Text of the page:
Antibacterial Soap May Do More Harm Than Good
the MPR take:
Common antibacterial compounds, used in over 2,000 everyday products from soaps to school supplies and toys, could create health risks for pregnant women and fetuses. Researchers at Arizona State University examined exposure of pregnant women and their fetuses to triclosan and triclocarban, which are two of the most commonly used antibacterial ingredients in soaps and other products. Triclosan was detected in all of the urine samples from the pregnant women screened in the study; it was also found in approximately half of the umbilical cord blood samples from the fetuses. Triclocarban was also detected in many of the samples. The study also links higher levels of the antimicrobial butyl paraben, often found in cosmetics, with shorter newborn lengths. While the body usually flushes out these antibacterial compounds, their ubiquity in products creates a danger of constant exposure. The potential dangers of antimicrobials has led to Minnesota banning their inclusion in certain products beginning in 2017, while some companies will begin phasing out triclosan from their products. The report on this study will be presented at the 248th National Meeting & Exposition of the American Chemical Society.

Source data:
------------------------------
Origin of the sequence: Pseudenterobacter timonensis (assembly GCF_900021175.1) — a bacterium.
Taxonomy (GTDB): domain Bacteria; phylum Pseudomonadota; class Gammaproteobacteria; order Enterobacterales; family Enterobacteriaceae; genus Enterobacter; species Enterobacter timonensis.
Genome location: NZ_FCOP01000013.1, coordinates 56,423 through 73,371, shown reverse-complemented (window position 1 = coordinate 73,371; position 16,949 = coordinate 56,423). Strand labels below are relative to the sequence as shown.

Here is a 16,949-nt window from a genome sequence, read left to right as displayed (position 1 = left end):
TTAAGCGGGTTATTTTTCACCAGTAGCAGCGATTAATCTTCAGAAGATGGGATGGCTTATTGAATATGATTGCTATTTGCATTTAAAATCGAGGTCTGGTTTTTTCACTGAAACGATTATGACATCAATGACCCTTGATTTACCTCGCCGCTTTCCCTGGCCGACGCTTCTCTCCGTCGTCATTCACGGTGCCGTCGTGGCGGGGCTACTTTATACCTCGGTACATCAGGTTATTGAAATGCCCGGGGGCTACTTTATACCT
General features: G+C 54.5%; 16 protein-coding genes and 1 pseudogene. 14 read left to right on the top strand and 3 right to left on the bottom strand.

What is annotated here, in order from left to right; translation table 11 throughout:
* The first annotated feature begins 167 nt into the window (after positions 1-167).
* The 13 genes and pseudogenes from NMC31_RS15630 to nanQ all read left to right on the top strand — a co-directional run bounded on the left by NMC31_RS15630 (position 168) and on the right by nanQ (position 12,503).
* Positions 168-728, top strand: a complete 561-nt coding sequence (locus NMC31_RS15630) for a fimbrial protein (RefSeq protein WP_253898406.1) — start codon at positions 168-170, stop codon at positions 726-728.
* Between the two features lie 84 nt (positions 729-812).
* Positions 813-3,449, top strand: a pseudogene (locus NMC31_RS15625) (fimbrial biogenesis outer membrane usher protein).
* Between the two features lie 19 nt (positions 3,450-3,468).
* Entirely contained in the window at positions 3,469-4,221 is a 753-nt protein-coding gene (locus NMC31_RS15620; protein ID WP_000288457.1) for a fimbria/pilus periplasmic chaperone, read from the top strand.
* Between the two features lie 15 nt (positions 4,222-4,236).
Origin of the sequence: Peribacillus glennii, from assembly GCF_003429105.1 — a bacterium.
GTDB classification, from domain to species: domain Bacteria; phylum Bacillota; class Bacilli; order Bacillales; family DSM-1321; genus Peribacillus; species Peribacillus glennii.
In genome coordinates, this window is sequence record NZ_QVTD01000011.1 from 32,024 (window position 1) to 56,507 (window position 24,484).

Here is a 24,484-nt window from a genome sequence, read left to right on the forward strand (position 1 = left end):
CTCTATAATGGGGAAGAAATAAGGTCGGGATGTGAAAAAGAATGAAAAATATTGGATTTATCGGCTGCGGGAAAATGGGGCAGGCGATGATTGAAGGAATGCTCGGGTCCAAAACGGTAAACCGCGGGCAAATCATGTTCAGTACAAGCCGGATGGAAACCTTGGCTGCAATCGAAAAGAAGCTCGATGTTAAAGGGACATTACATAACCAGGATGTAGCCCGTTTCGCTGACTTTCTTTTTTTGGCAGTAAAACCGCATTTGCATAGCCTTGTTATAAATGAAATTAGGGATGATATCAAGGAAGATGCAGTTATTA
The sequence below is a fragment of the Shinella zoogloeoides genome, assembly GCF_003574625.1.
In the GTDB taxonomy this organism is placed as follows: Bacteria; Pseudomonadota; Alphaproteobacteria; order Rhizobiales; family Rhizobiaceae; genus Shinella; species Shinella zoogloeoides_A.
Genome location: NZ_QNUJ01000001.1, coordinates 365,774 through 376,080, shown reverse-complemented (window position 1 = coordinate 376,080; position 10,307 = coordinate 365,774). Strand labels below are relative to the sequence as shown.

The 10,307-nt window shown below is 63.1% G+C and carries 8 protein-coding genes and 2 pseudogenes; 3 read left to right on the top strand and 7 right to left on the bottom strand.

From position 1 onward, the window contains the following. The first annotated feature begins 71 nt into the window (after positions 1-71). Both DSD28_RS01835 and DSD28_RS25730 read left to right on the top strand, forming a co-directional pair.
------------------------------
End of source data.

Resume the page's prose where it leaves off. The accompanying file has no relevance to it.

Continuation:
Adding to the evidence against the safety of antibacterial soaps, researchers have found that pregnant women and fetuses that are exposed to triclosan and triclocarban — two common ingredients found in germ-killing soap — could face health risks. The research led by Rolf Halden, a professor at ...
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